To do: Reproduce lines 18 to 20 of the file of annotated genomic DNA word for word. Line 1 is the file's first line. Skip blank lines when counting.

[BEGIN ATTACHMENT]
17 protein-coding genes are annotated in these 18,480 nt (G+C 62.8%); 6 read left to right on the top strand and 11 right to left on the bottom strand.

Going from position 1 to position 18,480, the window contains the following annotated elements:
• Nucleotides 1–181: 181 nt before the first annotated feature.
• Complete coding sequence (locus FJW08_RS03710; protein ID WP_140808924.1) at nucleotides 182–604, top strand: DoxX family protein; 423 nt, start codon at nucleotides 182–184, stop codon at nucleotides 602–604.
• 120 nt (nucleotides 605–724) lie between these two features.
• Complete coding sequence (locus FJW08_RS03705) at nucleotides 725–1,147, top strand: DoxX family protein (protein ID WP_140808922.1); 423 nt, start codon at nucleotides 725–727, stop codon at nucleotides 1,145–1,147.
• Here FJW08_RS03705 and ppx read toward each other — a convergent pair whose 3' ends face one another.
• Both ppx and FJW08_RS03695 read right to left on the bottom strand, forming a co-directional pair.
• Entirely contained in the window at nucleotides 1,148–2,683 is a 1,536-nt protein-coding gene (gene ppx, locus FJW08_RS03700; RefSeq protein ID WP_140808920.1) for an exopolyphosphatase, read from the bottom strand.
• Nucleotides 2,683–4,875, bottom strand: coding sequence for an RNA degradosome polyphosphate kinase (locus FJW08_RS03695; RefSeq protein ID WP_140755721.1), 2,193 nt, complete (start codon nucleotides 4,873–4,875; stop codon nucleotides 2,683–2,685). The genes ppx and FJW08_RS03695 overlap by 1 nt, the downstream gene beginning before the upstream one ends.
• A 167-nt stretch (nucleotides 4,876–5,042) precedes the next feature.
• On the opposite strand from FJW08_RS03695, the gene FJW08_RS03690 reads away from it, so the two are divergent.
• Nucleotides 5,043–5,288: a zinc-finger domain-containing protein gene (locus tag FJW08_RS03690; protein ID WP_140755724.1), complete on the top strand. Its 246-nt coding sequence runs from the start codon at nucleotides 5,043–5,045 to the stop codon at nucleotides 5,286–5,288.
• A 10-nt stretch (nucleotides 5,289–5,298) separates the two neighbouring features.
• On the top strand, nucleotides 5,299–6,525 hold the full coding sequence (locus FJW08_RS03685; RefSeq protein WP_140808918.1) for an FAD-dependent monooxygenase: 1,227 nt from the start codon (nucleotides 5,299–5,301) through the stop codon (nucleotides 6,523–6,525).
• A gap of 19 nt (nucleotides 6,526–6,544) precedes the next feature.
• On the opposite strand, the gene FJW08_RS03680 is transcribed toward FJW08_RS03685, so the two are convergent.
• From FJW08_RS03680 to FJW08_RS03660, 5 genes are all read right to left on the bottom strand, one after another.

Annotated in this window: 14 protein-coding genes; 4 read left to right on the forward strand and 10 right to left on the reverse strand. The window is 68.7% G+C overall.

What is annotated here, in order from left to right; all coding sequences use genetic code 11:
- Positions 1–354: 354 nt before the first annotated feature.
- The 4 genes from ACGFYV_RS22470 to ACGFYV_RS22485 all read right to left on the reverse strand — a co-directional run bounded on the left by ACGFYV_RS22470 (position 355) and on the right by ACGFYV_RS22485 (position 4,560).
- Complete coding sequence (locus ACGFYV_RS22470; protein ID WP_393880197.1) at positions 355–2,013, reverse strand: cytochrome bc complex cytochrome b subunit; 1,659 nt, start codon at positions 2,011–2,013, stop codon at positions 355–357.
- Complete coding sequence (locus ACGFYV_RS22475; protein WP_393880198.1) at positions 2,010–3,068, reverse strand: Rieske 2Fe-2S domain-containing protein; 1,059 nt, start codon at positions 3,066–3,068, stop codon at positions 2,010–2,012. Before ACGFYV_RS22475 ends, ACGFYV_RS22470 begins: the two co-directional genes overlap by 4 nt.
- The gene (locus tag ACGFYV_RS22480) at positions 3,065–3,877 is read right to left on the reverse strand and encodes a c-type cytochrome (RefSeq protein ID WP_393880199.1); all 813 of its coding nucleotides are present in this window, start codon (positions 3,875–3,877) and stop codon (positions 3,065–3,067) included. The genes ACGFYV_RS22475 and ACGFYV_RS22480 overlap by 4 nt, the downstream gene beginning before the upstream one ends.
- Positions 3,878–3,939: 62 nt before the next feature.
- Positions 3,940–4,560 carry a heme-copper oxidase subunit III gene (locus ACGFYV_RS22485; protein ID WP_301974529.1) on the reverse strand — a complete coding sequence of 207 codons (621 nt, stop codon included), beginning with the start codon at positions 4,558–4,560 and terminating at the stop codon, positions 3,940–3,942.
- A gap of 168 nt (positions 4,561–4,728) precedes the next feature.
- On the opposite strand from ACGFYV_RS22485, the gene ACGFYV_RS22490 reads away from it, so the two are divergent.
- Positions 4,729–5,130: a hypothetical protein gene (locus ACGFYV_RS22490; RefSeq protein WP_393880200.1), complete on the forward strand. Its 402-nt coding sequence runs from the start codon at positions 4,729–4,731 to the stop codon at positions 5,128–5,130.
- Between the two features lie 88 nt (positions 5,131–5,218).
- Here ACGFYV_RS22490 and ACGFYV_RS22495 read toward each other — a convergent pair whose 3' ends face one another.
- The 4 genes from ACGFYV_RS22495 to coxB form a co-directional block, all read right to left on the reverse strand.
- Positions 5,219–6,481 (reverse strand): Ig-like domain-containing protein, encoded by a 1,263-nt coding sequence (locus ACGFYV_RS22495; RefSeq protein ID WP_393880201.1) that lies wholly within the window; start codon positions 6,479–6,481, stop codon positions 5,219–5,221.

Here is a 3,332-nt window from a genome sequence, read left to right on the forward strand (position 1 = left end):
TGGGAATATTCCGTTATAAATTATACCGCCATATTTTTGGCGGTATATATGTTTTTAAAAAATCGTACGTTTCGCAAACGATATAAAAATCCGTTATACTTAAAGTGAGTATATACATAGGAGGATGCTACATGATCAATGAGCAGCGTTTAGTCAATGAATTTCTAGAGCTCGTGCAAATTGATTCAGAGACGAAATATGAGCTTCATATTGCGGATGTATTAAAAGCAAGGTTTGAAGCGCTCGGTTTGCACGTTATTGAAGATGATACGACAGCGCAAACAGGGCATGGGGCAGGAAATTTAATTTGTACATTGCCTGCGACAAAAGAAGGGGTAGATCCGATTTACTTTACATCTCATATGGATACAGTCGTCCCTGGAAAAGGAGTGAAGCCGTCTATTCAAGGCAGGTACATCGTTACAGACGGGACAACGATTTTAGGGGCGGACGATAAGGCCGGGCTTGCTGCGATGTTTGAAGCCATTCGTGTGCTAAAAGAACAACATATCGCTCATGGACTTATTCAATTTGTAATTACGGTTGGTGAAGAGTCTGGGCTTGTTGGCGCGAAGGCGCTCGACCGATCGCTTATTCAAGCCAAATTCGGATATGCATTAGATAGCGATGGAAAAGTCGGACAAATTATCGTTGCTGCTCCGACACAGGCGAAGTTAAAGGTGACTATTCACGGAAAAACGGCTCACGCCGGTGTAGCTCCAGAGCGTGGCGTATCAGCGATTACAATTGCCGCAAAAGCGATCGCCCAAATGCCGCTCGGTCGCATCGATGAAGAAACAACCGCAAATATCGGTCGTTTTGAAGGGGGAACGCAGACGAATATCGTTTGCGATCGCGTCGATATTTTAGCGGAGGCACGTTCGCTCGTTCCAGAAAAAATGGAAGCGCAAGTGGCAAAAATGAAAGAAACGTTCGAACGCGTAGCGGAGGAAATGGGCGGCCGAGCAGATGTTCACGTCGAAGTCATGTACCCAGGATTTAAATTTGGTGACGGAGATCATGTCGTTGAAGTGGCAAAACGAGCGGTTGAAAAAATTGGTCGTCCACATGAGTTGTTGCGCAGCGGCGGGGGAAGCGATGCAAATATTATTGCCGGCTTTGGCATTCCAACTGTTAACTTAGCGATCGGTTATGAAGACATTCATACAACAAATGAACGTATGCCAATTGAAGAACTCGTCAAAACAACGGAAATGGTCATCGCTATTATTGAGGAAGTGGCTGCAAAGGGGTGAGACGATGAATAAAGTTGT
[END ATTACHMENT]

• From FJW08_RS03680 to FJW08_RS03660, 5 genes are all read right to left on the bottom strand, one after another.

Annotated in this window: 14 protein-coding genes; 4 read left to right on the forward strand and 10 right to left on the reverse strand. The window is 68.7% G+C overall.

What is annotated here, in order from left to right; all coding sequences use genetic code 11: